• Here’s something to think about: “What if Western Media Covered America’s White Tribalism the Same Way It Covers Other Nations?” (Washington Post)
  • Dahlia Lithwick and Mark Joseph Stern pose a key question in “The Guns Won“: “When demonstrators plan to carry guns and cause fights, does the government have a compelling interest in regulating their expressive conduct more carefully than it’d be able to otherwise?” They conclude that “Charlottesville showed that our First Amendment jurisprudence hasn’t reckoned with our Second Amendment reality.” (Slate)
  • A chilling account of events at a local synagogue: “In Charlottesville, the Local Jewish Community Presses On” (
  • Something I have been asking myself: “Who Are the Antifa?” (Washington Post)
  • Many bystanders said it was hard to tell who was who between the private militia and law enforcement given their guns and outfits. Philip Zelikow, a history professor at the University of Virginia, writes about the rise of private militias in “The Domestic Terrorism Danger: Focus on Unauthorized Private Military Groups” (Lawfare)
  • A stomach-turning documentary about what happened — but fair warning, it’s not for the faint of heart. (Vice)

At a time when many CFA charterholders may be wondering, “What do I do that is relevant to such civil unrest?” Paul Smith, CFA, urges everyone to take a role in “eradicating violence and intolerance by promoting inclusivity and diversity in the workplace.”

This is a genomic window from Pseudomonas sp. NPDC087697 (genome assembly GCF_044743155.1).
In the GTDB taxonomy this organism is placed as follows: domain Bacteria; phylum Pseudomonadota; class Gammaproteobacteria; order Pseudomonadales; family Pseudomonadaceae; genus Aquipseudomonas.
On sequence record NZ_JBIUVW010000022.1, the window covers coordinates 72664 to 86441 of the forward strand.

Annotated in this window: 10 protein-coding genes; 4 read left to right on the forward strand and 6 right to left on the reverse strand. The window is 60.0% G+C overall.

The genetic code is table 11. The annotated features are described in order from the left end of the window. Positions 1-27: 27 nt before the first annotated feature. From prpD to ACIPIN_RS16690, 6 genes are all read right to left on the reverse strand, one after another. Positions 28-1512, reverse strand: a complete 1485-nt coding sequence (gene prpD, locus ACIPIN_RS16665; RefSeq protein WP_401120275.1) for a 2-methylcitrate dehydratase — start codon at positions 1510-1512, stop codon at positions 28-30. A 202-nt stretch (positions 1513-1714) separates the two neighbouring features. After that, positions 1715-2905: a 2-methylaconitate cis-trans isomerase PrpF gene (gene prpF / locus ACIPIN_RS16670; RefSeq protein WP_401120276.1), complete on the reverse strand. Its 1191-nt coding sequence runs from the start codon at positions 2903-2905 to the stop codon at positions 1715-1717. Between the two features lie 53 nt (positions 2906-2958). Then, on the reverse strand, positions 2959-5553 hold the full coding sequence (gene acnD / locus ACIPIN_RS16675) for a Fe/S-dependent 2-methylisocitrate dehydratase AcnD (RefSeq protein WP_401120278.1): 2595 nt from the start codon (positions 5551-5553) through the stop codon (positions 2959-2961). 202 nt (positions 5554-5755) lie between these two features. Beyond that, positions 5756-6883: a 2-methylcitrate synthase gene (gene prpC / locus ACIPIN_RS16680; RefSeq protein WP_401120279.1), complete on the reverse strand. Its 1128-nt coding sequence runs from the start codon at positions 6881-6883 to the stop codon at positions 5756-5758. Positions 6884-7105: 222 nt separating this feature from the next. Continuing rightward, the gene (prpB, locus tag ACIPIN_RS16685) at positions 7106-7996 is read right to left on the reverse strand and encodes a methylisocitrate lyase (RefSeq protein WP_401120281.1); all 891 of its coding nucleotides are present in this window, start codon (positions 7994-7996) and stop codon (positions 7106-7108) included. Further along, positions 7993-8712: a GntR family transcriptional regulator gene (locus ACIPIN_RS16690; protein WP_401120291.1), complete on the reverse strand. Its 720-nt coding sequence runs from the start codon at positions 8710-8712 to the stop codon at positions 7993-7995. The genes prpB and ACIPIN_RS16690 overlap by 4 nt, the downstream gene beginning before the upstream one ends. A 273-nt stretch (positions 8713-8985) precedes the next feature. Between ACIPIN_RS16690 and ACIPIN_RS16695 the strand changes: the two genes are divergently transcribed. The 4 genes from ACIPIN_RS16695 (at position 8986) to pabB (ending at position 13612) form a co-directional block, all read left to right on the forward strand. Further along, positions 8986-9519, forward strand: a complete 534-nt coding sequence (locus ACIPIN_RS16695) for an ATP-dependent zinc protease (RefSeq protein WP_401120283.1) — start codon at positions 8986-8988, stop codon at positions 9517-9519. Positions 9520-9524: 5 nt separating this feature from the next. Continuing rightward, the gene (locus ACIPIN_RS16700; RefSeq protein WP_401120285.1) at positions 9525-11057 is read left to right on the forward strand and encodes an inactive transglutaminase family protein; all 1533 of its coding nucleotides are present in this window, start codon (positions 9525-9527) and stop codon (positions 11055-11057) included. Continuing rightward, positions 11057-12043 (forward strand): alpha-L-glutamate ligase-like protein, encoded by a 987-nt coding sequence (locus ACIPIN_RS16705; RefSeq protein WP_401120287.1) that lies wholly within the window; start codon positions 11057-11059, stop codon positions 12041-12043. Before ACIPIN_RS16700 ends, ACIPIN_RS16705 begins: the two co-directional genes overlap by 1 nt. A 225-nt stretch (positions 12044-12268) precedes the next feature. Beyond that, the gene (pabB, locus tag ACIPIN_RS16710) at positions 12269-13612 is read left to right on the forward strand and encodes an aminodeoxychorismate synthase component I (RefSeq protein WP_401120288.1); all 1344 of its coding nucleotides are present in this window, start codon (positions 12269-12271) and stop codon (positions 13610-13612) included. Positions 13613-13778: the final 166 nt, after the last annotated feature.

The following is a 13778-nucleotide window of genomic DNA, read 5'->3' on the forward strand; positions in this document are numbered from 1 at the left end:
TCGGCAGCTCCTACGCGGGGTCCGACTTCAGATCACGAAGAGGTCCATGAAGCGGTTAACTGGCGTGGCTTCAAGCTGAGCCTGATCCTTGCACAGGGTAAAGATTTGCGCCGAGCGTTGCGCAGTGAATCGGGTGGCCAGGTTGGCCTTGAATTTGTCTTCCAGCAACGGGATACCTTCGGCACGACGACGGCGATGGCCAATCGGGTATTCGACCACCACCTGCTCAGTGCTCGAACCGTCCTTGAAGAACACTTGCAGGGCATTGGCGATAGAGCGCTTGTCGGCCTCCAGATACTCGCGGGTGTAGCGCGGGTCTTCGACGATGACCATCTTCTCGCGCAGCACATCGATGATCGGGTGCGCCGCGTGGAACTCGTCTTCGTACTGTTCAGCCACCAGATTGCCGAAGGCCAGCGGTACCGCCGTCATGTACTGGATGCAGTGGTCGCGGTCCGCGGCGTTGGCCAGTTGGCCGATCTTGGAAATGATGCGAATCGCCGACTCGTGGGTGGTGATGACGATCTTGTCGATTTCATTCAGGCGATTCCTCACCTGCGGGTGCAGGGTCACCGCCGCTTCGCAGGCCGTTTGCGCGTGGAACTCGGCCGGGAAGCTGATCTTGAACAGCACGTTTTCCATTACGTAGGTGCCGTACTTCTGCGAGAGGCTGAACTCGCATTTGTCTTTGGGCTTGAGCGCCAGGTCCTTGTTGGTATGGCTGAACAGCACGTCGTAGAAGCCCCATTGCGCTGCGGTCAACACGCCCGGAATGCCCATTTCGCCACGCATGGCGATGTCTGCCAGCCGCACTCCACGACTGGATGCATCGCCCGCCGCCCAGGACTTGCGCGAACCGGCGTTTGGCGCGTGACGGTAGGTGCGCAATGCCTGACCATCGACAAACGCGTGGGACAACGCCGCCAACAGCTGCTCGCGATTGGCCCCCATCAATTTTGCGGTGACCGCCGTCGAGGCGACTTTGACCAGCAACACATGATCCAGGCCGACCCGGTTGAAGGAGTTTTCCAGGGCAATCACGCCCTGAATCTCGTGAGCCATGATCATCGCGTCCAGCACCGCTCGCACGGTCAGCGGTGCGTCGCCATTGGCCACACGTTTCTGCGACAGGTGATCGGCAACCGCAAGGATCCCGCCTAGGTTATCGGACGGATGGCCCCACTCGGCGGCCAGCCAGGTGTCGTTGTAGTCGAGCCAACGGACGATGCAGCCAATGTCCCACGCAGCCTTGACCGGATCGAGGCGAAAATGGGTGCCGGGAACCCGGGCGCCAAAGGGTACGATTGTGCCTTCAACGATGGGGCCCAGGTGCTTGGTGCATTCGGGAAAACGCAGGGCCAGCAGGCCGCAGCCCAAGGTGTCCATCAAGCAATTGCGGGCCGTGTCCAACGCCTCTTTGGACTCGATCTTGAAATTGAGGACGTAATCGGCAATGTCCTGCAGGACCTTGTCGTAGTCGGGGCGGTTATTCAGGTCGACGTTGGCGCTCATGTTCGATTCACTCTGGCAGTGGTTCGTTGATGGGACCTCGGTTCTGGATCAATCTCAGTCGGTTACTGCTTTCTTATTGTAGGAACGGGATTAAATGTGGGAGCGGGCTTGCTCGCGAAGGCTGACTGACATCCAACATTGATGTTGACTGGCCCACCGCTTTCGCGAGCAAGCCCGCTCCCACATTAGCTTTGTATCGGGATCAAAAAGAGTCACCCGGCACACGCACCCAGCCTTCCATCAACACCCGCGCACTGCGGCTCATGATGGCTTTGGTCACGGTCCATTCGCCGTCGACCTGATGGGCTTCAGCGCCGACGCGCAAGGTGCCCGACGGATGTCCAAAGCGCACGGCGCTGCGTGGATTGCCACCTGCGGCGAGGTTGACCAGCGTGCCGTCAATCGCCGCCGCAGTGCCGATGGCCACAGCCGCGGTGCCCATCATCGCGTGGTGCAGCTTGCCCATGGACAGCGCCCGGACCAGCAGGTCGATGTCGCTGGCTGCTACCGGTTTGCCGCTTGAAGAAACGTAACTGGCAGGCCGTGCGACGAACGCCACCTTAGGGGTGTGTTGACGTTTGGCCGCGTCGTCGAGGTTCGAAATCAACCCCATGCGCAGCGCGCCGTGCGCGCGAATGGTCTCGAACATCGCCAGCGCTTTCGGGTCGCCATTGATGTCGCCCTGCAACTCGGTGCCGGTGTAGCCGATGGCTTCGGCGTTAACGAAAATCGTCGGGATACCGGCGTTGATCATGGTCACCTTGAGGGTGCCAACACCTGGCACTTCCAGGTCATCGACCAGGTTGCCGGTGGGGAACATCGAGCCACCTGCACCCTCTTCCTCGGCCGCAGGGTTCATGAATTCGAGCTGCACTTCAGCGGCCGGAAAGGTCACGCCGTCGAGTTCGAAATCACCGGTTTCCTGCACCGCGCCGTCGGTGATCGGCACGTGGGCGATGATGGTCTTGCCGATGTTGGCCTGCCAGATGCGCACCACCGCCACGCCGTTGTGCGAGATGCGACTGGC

Beyond Charlottesville, some other articles I found interesting, in case you missed them:

I have received messages of sympathy and concern from friends far and wide. Many wonder what it is like in Charlottesville right now, and what has changed since last week. The community is shocked, but perhaps more than that, the overriding feeling is one of resolve. Determination. Unity. Resurgence.

Yesterday, a friend shared on Twitter footage of Dr. Martin Luther King, Jr.’s “We Shall Overcome” speech. These words stuck with me: “We will be able to rise from the fatigue of despair to the buoyancy of hope.”

Indeed, that is my hope.

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All posts are the opinion of the author. As such, they should not be construed as investment advice, nor do the opinions expressed necessarily reflect the views of CFA Institute or the author’s employer.

Image credit: Courtesy of Greg Frank

Lauren Foster

Lauren Foster is the former managing editor of Enterprising Investor and co-lead of CFA Institute’s Women in Investment Management initiative. Previously, she worked as a freelance writer for Barron’s and the Financial Times. Prior to her freelance work, Foster spent nearly a decade on staff at the FT as a reporter and editor based in the New York bureau. Foster holds a BA in political science from the University of Cape Town, and an MS in journalism from Columbia University.